Dodgers 4, Giants 3: Pen wastes Hyun-Jin Ryu’s comeback gem, but Brian Dozier wins it in extras

The Dodgers entered tonight in a mess of a slump, losers of their last five games and just desperately trying to avoid a sweep against the rival Giants. After the Dodgers got an excellent starting performance and worked so hard to scratch across runs, a new name in the pen blew it again, but thankfully they ended up edging out the Giants in extras, 4-3.


Hyun-Jin Ryu made his first start since May 2, when he exited after just 30 pitches due to a significant groin injury. Amazingly, he pitched as if nothing had happened.

Ryu started by retiring 13 of the first 14 batters he faced, allowing just a bloop double to Brandon Belt in the 1st. However, he got in trouble in the 5th when he allowed back-to-back one-out singles, but rebounded with back-to-back strikeouts to get out of it. That was the only trouble he was in all night long.

Ryu finished with six shutout innings on 89 pitches, surrendering just three hits and walking none while striking out six. Honestly, it was one of the best starts he’s likely ever had, which is remarkable considering the circumstances.

For all the talk about the pen, the bats are just about as responsible for this stretch. Early on they seemed determined to prove why, stranding runners in scoring position in the 1st and 4th, in addition to wasting a lead-off double in the 2nd.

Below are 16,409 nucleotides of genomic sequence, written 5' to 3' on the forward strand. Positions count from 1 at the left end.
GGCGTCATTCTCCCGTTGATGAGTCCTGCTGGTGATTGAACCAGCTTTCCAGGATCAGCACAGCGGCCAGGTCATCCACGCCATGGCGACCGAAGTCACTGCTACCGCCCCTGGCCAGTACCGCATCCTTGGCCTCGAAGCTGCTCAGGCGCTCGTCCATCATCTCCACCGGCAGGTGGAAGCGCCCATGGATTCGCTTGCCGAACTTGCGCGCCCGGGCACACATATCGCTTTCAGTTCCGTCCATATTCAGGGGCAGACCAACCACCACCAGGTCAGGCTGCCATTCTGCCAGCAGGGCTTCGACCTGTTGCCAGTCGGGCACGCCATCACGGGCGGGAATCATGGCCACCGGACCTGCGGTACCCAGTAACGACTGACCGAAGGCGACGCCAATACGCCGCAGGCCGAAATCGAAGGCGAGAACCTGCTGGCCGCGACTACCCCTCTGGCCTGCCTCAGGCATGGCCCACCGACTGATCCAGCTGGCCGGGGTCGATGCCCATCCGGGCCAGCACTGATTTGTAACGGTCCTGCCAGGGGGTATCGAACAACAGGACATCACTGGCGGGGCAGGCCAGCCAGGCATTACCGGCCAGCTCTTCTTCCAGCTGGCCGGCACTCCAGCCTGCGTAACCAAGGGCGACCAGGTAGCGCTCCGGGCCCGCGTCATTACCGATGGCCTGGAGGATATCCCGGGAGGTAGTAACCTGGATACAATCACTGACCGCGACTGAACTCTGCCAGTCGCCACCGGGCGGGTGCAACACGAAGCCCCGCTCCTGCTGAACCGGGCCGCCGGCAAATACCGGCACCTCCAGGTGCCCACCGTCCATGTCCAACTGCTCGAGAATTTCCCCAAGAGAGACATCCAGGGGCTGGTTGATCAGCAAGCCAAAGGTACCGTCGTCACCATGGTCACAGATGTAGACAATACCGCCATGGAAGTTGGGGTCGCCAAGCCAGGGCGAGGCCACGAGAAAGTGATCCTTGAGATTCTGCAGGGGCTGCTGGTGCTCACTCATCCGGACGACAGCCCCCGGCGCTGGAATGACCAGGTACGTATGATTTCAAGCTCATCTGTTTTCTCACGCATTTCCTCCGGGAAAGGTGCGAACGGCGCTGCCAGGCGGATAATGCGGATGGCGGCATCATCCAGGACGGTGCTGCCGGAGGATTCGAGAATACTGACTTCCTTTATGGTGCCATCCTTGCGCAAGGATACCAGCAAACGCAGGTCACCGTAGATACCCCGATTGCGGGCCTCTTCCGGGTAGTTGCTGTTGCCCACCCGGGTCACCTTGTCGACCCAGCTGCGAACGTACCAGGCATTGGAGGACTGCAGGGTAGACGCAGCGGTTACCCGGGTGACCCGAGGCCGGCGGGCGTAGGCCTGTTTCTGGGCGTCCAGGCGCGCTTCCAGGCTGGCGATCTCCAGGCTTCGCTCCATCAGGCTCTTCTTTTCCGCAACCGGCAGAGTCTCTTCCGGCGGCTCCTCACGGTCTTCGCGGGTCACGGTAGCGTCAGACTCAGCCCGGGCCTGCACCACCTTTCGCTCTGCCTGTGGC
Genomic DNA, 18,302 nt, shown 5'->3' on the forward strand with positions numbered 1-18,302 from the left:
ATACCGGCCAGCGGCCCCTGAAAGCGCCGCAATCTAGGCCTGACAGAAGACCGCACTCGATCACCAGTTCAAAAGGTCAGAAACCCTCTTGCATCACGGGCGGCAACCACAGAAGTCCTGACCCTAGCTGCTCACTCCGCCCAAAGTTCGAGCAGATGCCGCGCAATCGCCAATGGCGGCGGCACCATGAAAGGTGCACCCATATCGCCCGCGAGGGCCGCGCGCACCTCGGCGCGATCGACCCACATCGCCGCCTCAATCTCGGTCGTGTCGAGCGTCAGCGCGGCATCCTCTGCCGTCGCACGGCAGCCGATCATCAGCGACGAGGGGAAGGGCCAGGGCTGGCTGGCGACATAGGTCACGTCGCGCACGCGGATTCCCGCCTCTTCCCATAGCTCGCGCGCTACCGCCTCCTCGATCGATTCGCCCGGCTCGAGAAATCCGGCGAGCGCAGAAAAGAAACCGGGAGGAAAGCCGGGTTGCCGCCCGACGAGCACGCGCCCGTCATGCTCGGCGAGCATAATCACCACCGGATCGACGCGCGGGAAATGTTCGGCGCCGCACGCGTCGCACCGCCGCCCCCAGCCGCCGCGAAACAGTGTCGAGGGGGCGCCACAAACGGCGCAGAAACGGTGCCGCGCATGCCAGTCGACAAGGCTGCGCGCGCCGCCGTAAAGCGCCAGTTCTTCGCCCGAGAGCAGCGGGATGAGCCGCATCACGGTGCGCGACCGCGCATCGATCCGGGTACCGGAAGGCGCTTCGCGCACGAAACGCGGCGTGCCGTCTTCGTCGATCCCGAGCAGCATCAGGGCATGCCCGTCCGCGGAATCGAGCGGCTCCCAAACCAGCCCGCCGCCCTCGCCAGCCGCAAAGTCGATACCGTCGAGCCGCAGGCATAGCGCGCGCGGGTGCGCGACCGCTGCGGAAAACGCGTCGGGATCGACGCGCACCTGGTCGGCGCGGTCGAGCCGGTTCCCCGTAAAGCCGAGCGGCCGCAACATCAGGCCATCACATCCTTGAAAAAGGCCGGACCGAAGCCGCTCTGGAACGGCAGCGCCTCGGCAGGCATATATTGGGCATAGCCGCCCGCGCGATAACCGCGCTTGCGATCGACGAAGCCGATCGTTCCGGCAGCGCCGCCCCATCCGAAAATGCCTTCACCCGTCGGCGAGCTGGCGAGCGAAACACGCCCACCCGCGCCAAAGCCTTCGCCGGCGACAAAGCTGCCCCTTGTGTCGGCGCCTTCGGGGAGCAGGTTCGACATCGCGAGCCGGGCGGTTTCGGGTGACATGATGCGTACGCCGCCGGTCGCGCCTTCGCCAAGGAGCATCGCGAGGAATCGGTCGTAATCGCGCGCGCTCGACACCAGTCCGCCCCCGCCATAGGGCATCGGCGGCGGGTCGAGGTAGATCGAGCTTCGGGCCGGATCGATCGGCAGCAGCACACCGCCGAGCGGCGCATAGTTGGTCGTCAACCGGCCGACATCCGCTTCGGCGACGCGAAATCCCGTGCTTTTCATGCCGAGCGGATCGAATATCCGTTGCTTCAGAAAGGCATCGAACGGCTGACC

The 5th started promising as well with a Brian Dozier double, but things seemed to be headed down a familiar path after Justin Turner grounded back to the pitcher and Manny Machado was intentionally walked. That brought up Matt Kemp in the midst of his gigantic slump, but this time he came through with a broken-bat single to center that appeared to plate Dozier. However, on replay, it was clear that Gorkys Hernandez had thrown him out at home.

That wasn’t even the end of the rally either, as they still had runners at first and third with two outs, and after a Chris Taylor walk they had the bases loaded. The red-hot Cody Bellinger pinch-hit … and popped out on the first pitch to end the threat.

Thankfully, the offense did manage to get Ryu a run. Yasiel Puig started the 6th with a lead-off double, was advanced to third on a deep fly to right by Yasmani Grandal, and scored on a Joc Pederson fly to right, which gave the Dodgers a 1-0 lead.

JT Chargois was then asked to hold the slim advantage in the 7th, and he managed to do just that with a 1-2-3 frame that was punctuated by a strikeout of a lefty. The bats then rallied in their half of the 7th behind a JT walk, a Machado double down the line to score JT, and a Kemp single to plate Manny, making it 3-0 for the Dodgers late.

Well thank god they did, because Caleb Ferguson entered as seemingly the only man left in the pen that hadn’t blown up yet and proceeded to do exactly that. He allowed a single and a walk to start, but things seemed to settle after a strikeout, or at least they did until Andrew McCutchen deposited a hanging curve over the wall in center for a game-tying three-run homer. Amazingly, it was the seventh game in a row in which the pen has coughed up the lead.